Sunday, March 19, 2006
A Brighton resident brings new life to an old game.
By MAGGIE RAMSAY
Award-winning dot-to-dot puzzles creator David Kalvitis, a Brighton native, has had his puzzles published in many newspapers across the country and has several puzzle books. His puzzles aren't he usual, strictly sequential, dot-to-dots; the one below, for example, calls for the solver to connect the odd numbers and the even numbers separately.
Staff Photo / JOHN D. HANLON
Once David Kalvitis got started he couldn't stop.
One dot led to another, then another, until he got to the point of no return.
It is an addiction, he warns, or at least that has been his experience.
"For some people it is like eating a bag of potato chips - once you start it is hard to stop," the Brighton native said.
Since Kalvitis, 43, began his business, Monkeying Around, selling dot-to-dot puzzles, they have been making their way into national and international newspapers, and are selling on many store shelves.
He has self-published five books - selling 135,000 copies - and is syndicated in newspapers. HeHe has published three versions of "The Greatest Dot-to-Dot! Puzzles," and two series of the "The Greatest Newspaper Dot-to-Dot! Puzzles."
"I just kept plugging away and doing it," he said. "there was an opening there ... it appeals to a large range of people."
They connect people, he said: "It brings out the kid in all of us."
And, he added, they are easy.
The toy industry agrees. His books have won national honors, including the National Parenting Center Seal of Approval for 2003, Informal Education Product of the Year for 2003-04, Dr. Toy's Best Cl;assic Toys for 2004, the Creative Child Magazine Preferred Choice Award for 2004 and the Oppenheim Portfolio Best Toy Award for 2005.
Kalvitis's dot-to-dot puzzles are not the usual one liners, he said.
"I started to come up with different ways of doing it," he said. "I incorporated other variations that make it trickier."
His puzzles have multiple lines, connecting symbols and other coordinates. The numbers climb well over 100 to make it more advanced, he said.
That way the solution to the puzzle isn't given away at the start.
"It is not hard," he said, "but, I have made them harder so they aren't so silly and simple."
By using this formula, he said, it gives a more detailed, intricate image in the end.
"it is like opening a present on every page ... you don'r know what you are going to get," he said.
He believes the magic of connecting the dots is being able to create a picture in the end.
"This is basically constructing a picture that someone else assembles later on," Kalvitis said.
"I think people enjoy that."
And it is not as hard as doing a crossword or jigsaw puzzle, he said, "this is the easiest out of all the puzzles."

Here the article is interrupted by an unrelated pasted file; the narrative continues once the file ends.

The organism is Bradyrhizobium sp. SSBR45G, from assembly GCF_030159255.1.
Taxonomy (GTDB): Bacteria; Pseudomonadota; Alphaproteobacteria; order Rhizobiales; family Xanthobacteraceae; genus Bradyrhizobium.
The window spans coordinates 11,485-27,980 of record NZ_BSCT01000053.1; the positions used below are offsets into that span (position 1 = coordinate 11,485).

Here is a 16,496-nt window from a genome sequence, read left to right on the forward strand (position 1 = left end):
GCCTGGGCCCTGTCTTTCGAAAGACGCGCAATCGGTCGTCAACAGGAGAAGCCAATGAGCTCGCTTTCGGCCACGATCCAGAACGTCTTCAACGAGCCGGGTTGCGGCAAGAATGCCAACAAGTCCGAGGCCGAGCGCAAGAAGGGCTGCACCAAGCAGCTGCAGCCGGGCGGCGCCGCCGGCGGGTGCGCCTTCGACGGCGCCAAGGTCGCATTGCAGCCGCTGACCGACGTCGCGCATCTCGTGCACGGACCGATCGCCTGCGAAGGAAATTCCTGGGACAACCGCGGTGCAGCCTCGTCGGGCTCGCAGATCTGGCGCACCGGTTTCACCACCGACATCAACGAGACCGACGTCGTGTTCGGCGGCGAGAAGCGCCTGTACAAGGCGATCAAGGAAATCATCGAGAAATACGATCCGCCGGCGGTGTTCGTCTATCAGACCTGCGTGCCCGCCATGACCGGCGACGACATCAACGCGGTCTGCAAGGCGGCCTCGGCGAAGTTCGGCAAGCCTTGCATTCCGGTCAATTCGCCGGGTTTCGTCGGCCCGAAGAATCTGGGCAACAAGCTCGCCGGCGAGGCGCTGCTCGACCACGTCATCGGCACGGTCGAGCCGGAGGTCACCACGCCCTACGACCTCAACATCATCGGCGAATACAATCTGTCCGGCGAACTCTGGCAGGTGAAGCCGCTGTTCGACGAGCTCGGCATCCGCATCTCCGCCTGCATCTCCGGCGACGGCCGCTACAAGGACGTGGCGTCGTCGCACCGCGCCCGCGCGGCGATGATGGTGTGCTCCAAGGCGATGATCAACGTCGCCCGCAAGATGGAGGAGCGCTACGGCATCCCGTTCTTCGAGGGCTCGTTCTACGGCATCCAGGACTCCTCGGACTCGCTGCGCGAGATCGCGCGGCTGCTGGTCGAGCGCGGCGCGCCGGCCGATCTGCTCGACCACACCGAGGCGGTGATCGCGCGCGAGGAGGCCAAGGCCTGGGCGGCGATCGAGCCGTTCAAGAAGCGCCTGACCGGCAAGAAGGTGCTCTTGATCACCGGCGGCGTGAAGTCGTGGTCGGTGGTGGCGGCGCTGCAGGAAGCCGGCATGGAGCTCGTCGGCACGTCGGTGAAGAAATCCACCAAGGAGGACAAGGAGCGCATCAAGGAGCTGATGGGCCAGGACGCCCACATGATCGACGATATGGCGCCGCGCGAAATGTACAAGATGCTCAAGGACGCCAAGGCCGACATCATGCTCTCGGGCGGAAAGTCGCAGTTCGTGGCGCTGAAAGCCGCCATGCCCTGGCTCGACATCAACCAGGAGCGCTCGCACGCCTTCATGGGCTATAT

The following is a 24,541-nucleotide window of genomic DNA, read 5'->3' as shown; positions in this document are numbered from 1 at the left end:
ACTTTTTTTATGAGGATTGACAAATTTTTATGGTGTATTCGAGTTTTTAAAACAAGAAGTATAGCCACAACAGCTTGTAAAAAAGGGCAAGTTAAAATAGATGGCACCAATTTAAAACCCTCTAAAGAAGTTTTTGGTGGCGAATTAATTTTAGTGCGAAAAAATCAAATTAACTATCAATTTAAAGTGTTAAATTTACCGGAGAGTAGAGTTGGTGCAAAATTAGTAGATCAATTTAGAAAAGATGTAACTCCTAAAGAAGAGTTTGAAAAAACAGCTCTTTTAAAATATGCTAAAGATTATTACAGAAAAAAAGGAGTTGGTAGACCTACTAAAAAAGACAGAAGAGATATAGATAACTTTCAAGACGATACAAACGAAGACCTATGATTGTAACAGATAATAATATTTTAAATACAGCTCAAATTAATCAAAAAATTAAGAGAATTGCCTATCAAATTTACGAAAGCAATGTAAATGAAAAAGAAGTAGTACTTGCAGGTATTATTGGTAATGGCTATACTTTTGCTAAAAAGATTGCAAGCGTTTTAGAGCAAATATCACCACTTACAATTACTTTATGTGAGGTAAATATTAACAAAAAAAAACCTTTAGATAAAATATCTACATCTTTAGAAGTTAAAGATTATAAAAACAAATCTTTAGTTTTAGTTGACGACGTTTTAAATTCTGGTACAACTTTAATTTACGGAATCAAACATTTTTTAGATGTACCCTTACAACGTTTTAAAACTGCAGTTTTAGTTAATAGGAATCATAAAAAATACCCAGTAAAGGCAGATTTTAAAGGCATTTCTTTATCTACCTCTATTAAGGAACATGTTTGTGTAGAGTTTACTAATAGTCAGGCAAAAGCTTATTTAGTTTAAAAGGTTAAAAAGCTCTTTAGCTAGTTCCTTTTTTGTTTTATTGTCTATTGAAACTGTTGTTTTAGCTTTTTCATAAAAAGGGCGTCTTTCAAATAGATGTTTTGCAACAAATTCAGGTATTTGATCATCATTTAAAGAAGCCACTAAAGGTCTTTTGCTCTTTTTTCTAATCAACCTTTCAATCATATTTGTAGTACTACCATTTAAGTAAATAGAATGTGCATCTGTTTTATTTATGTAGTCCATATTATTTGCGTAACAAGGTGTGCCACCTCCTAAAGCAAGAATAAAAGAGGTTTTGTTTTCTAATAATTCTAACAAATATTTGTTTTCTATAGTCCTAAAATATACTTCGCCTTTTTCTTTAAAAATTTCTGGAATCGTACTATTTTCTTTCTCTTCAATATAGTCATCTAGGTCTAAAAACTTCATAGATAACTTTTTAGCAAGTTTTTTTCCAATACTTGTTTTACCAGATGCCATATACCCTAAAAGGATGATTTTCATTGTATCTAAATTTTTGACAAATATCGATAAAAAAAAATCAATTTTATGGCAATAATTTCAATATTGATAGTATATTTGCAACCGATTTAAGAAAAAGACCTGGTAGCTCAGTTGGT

Kalvitis started Monkeying Around six years ago, first as a hobby, while working as a graphic designer, but he had hopes it would become a full-time job. Now, it is. He works from home and has hired a prt-time assistant to help out.
Kalvitis grew up in Fairport and attended Monroe Community College and Syracuse University.
He moved to Brighton about 10 years ago when he got married to his wife, Irene.
He said he often gets his inspiration from his wife and two boys - Aaron, 4, and Nathan, 10.
"When I was doing graphic design it was mostly brochures that people say, 'Uh,' and toss in the garbage," he said. "I thought, you know, I wanted to do something that doesn't go in the garbage."
It took six years to take off, he said. Now that his sales have exceeded his expectation he is wondering what will come next.
"I know this has a life and it will have a death, too," Kalvitis said. "But how can I keep this going as long as I can?"
His goal is to produce two books next year. It takes him one yer, now, to produce one, he said.
He also wants to be syndicated in more newspapers, and sell more books in stores across the U.S., he said.
At Barnes & Noble Booksellers in Pittsford his books are high selleres, said Penelope Robinson, community relations manager.
"YThis year Sudoku puzzles have been flying off out shelves. They have really been the popular puzzle seller this season, but his dot-to-dots have been selling very well, too," Robinson said. People have coming up and asking for them."
In the meantime, he doesn't want to take himself too seriously.
"Basically, I have had more fun than I have had in any other job," he said.
His success, Kalvitis says, is puzzling.
"After all," he said, "They are just dot-to-dots."
Reprinted with permission from the Canandaigua Sunday Messenger